The African Studies Center at Penn celebrated the passing of the million mark in March 1998 when the total reached 1,005,534 for the number of monthly hits received by their web site, www.sas.upenn.edu/African_Studies/ AS.html. The Million Hits Party featured a journey through the history of the Penn Africa Web site, from its rudimentary beginnings on PennInfo to its current status as one of the "best sources of information about Africa on the Internet."
The site has been described by the Library of Congress as the "...most comprehensive on-line source for information about Africa" and by the National Endowment for the Humanities as "...one of the best sites on the Internet for education in the humanities." From a modest start of 18,000 hits in October 1994, the Penn Africa web site has grown exponentially, not only in numbers of requests for documents but also in the quality and breadth of the on-line resources made available to readers worldwide.
The University Museum's web site, www.upenn.edu/museum, was selected by USA Today Weekend (December 12-14, 1997) as one of the six best American museum web pages. It was the only archaeology/anthropology web site selected. "Even Indiana Jones would feel at home at Penn's museum Web page," said Cesar G. Soriano, who compiled USA Today's Guide to the Standout Sites after sorting through some 8,000 museum pages on the web-some from galleries around the world and "some existing solely in cyberspace."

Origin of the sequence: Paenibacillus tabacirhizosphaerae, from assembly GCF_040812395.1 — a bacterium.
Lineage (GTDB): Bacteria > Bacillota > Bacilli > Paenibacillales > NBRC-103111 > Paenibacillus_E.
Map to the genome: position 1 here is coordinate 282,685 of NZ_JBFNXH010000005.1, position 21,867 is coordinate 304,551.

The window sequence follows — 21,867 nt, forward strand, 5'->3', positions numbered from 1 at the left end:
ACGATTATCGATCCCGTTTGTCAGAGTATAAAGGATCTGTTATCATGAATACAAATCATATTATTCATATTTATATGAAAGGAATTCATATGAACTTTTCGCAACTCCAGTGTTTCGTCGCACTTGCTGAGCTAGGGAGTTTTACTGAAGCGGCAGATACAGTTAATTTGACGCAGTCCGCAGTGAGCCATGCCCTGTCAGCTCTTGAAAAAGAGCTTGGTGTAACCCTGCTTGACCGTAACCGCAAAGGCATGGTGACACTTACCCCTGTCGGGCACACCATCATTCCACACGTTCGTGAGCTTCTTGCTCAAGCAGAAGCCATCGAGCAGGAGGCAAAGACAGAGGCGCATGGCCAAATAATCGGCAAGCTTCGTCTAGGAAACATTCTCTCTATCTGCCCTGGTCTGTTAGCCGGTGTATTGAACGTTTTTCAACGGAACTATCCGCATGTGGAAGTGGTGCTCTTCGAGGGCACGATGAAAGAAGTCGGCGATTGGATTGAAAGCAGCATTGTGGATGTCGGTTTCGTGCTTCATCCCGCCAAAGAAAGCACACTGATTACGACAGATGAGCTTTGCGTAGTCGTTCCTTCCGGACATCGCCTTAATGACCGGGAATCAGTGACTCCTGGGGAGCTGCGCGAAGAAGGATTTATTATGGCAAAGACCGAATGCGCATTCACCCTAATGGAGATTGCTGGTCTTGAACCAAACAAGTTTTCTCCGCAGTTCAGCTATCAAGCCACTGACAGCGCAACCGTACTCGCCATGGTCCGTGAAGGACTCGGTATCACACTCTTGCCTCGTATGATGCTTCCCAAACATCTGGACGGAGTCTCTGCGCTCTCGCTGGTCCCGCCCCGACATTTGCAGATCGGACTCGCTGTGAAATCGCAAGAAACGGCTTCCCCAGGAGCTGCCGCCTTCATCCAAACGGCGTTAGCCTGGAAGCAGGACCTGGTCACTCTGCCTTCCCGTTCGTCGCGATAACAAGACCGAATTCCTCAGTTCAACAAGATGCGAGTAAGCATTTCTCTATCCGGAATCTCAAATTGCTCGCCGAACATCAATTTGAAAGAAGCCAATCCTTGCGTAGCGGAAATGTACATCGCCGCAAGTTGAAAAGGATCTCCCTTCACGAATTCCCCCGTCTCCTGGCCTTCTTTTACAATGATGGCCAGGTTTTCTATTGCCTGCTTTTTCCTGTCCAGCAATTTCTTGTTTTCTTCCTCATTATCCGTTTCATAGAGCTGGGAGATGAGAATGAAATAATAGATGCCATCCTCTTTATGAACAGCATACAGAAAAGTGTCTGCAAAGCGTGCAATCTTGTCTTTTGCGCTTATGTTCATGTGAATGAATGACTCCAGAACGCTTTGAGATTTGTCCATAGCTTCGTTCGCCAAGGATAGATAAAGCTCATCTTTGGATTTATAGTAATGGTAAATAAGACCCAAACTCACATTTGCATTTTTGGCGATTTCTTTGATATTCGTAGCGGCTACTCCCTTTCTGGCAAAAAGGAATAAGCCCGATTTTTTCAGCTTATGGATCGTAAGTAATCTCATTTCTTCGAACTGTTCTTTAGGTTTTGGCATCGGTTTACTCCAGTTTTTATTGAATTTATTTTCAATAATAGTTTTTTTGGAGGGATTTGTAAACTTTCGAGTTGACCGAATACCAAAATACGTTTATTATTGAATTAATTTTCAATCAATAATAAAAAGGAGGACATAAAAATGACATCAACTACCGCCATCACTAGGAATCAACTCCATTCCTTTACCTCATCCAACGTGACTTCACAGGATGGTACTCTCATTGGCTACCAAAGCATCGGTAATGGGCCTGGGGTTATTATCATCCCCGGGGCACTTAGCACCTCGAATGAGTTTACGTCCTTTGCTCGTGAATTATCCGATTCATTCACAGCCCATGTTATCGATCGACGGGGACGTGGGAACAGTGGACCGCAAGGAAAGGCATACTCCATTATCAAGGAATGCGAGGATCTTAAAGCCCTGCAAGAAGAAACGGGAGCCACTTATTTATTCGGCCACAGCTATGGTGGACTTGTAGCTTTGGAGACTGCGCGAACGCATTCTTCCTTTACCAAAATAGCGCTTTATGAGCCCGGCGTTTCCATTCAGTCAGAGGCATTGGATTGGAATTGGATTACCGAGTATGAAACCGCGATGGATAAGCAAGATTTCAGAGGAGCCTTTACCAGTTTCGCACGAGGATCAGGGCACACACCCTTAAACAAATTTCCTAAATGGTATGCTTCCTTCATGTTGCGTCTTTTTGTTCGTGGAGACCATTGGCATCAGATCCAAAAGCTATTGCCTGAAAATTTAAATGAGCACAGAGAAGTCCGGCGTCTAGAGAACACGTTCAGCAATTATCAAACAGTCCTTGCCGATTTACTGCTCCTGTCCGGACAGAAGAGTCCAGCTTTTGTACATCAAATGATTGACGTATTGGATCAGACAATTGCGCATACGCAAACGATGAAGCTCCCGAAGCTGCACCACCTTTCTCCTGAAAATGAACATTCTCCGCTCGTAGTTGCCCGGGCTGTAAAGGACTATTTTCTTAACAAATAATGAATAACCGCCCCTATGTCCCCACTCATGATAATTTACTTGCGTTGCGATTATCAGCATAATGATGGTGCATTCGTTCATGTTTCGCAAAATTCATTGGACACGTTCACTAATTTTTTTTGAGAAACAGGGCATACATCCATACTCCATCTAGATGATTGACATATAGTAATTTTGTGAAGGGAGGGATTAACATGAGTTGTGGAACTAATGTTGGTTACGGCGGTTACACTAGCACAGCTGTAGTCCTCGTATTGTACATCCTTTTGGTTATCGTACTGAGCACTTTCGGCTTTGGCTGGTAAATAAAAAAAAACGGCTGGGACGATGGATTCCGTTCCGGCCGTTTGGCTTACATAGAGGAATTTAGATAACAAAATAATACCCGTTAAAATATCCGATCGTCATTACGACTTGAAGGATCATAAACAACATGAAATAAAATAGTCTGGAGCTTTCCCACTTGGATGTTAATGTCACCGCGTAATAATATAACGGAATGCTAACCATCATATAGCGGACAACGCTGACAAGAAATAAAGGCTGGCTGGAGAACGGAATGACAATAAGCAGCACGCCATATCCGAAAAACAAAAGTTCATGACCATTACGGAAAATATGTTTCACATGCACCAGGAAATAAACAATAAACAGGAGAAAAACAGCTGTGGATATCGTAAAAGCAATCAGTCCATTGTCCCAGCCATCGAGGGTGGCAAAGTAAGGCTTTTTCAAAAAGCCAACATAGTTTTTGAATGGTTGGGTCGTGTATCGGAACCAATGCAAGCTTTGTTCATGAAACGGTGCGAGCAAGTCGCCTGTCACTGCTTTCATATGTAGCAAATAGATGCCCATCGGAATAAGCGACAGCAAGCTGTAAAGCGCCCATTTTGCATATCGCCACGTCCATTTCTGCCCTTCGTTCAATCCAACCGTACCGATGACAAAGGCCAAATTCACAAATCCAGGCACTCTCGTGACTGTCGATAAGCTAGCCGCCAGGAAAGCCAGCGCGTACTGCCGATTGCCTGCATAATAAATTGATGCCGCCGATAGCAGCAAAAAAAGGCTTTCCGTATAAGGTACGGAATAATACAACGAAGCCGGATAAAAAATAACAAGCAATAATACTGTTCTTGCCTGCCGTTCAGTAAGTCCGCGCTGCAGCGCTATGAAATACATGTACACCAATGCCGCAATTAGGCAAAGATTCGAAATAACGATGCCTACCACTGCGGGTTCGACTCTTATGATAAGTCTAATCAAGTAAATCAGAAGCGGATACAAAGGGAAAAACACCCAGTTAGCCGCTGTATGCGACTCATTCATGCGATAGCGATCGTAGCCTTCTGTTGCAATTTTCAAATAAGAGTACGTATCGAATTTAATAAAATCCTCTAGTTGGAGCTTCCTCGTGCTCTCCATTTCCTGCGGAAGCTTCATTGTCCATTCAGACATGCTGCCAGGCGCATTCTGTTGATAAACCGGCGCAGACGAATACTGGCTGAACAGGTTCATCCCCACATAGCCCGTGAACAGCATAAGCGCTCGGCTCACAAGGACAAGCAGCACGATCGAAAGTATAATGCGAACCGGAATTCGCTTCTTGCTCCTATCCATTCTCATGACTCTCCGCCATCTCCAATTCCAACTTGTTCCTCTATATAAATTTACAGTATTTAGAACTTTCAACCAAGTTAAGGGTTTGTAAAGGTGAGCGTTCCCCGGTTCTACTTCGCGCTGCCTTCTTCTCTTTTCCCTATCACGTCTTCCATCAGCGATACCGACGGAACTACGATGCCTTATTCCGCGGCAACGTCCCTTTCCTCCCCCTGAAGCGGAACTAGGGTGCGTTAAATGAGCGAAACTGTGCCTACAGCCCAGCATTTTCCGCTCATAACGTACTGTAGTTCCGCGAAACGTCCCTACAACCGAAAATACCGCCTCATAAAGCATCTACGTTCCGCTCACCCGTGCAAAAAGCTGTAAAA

The University Museum's site features a "What in the World" mystery object game, virtual exhibitions information, and graphics about Museum research conducted around the world. Virtual visitors can "fly by" ancient Corinth in Greece, visit a Museum gallery or offer their own definitions of "archaeology" and "anthropology." The University Museum was joined by the Museum of Contemporary Art, Chicago; Museum of Modern Art, New York; University of California Museum of Paleontology, Berkeley; Franklin Institute Science Museum, Philadelphia; and the Rock and Roll Hall of Fame and Museum, Cleveland.
Last summer the University Museum's web site was also featured as a "Web Winner" in The Philadelphia Inquirer's Tech Info section which noted that the "collections of this Philadelphia gem are on virtual display here."
Almanac, Vol. 44, No. 29, April 14, 1998